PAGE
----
What does Lubbock mean to you? How different would your life be now without your experiences there?

It terrifies me to imagine my life if I hadn’t come back to Lubbock. Transferring to Tech and affiliating with the best chapter in the country was one of the best decisions I’ve ever made. Without that experience, I don’t have a band. Without that experience, I don’t go to grad school and without that experience I don’t meet my wife most likely! I have thought about this hundreds of times. I am forever indebted to the Texas Epsilon chapter of Phi Delta Theta. I love them more than I’ll ever be able to explain.

Do you have a single favorite moment as a Phi Delt member at Texas Tech?

My last year in Phi Delt, I got to speak at a big alumni and chapter banquet. I was the chaplain so I had to give a quick message and say a prayer. I talked about the bond between all of us and how it relates to brothers in the scriptures. It was well-received and still to this day, I have people come up to me about that speech.

Also, right before we graduate we have a get together in which all the graduating seniors get to reflect on their time in the chapter and address brothers in particular. It was always one of my favorite events. We all use the same closing line to end our speeches and it’s kind of our closure for being an active. I still remember that room when I gave mine and how accepted I felt with those guys. I miss ’em all.

While we were in school in central Texas, a talented guy trying to spread his music would play at our fraternity parties for very cheap. That was Ryan Bingham. Are there any artists you remember seeing play in college, just trying to make a name for themselves, that ended up making it big?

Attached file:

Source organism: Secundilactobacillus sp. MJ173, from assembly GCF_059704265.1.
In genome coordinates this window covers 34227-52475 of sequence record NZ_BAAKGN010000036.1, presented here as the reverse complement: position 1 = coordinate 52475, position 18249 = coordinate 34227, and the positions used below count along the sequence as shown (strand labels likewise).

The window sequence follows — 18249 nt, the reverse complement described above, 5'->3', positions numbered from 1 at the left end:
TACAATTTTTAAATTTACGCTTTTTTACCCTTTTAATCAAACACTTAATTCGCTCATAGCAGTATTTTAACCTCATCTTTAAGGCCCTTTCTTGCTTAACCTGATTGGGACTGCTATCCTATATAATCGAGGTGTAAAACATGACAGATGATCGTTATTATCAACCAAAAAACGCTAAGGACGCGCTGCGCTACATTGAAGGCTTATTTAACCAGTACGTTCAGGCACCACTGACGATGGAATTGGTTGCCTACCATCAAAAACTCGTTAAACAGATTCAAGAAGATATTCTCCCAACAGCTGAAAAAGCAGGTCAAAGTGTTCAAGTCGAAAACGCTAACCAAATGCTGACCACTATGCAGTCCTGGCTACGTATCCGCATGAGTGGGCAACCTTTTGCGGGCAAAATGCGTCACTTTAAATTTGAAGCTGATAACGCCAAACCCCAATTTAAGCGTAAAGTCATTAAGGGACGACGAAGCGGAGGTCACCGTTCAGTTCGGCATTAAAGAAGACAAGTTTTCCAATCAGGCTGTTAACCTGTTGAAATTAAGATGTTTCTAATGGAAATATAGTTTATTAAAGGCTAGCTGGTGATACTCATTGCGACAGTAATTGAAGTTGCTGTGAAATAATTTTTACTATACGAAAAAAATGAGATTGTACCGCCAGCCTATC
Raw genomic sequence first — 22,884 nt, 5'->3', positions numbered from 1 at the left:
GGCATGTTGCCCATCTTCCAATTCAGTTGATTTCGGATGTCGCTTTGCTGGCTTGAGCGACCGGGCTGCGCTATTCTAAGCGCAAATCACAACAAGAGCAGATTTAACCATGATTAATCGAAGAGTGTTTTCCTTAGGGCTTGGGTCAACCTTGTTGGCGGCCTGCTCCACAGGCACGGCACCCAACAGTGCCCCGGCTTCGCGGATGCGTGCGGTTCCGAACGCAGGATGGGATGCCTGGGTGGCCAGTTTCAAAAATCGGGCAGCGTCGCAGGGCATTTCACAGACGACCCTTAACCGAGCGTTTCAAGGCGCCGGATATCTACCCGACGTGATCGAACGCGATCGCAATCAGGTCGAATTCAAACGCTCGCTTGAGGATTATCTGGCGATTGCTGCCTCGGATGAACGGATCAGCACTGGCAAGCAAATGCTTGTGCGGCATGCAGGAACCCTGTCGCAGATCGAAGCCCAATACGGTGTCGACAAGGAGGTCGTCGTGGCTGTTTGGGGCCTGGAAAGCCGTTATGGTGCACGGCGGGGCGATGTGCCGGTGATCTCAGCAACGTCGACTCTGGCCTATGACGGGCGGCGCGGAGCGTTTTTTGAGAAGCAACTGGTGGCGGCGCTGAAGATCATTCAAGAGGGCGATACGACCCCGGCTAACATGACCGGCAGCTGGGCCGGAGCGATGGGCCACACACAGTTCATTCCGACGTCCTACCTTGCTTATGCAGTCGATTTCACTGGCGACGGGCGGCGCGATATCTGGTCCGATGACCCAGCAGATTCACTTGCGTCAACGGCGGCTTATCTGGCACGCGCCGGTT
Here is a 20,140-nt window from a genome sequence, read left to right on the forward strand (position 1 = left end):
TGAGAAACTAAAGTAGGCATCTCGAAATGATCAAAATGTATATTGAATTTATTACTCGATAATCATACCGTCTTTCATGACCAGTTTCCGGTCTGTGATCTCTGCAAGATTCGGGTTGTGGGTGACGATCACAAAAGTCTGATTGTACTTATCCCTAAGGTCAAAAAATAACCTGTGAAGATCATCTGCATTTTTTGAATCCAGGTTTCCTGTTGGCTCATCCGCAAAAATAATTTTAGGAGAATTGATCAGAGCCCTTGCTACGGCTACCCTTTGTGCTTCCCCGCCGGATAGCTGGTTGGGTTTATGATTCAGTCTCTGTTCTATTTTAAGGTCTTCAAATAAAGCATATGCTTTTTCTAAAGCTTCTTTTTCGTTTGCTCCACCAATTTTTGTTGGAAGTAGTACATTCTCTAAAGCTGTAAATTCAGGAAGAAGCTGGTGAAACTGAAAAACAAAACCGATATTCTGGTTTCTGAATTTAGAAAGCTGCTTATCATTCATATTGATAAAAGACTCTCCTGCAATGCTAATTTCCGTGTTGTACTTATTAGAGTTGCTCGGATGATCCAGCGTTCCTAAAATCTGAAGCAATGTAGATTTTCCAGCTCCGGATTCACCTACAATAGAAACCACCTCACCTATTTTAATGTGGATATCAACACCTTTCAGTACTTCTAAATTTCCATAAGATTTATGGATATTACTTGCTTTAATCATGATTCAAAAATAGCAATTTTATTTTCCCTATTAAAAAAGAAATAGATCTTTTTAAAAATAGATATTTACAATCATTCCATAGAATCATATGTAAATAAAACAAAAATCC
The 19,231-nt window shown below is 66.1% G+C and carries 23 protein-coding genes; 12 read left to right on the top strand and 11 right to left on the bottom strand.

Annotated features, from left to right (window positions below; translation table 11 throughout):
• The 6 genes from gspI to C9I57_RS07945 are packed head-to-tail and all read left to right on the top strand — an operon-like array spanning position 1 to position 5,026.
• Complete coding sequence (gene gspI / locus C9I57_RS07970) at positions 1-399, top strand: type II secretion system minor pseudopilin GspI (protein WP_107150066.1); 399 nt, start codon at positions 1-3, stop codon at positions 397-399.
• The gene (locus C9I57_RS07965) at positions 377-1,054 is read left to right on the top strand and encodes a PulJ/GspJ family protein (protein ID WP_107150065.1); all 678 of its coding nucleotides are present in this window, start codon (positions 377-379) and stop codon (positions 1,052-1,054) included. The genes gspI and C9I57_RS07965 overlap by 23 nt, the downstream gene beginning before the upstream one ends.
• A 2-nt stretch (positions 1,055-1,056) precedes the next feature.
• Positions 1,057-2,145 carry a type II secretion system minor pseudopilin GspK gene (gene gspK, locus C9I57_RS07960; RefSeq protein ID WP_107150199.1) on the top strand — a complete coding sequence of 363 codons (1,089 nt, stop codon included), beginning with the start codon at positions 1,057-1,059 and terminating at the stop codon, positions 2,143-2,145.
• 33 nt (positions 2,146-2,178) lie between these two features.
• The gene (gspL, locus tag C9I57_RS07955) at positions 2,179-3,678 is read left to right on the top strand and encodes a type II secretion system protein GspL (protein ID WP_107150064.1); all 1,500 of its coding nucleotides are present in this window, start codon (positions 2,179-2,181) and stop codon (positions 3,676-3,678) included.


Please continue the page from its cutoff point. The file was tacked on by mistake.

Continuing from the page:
Wade Bowen comes to mind. I saw him play at Blue Light early in his career. Same for Randy Rogers Band and Eli Young Band. It’s fun to look back on watching those guys start out and then now they’re not only successful, but I call them friends. Crazy how life ends up!

Did you play at fraternity parties? Did it make you miss the good ole days?

Yeah and we still do when we can. It definitely brings back a sense of nostalgia when you play for the Greeks. I remember being that age. Best time of my life.

Did your decision to pursue music have anything to do with wanting to keep the party going after college?

I’ve never thought of it like that but yeah maybe subconsciously it kind of was. We formed the band right after I graduated so that makes sense; but then I went to grad school and was pretty content pursuing a masters and getting a real job somewhere. So yeah I guess I did do it for fun until it became apparent we might actually have a decent shot at making it.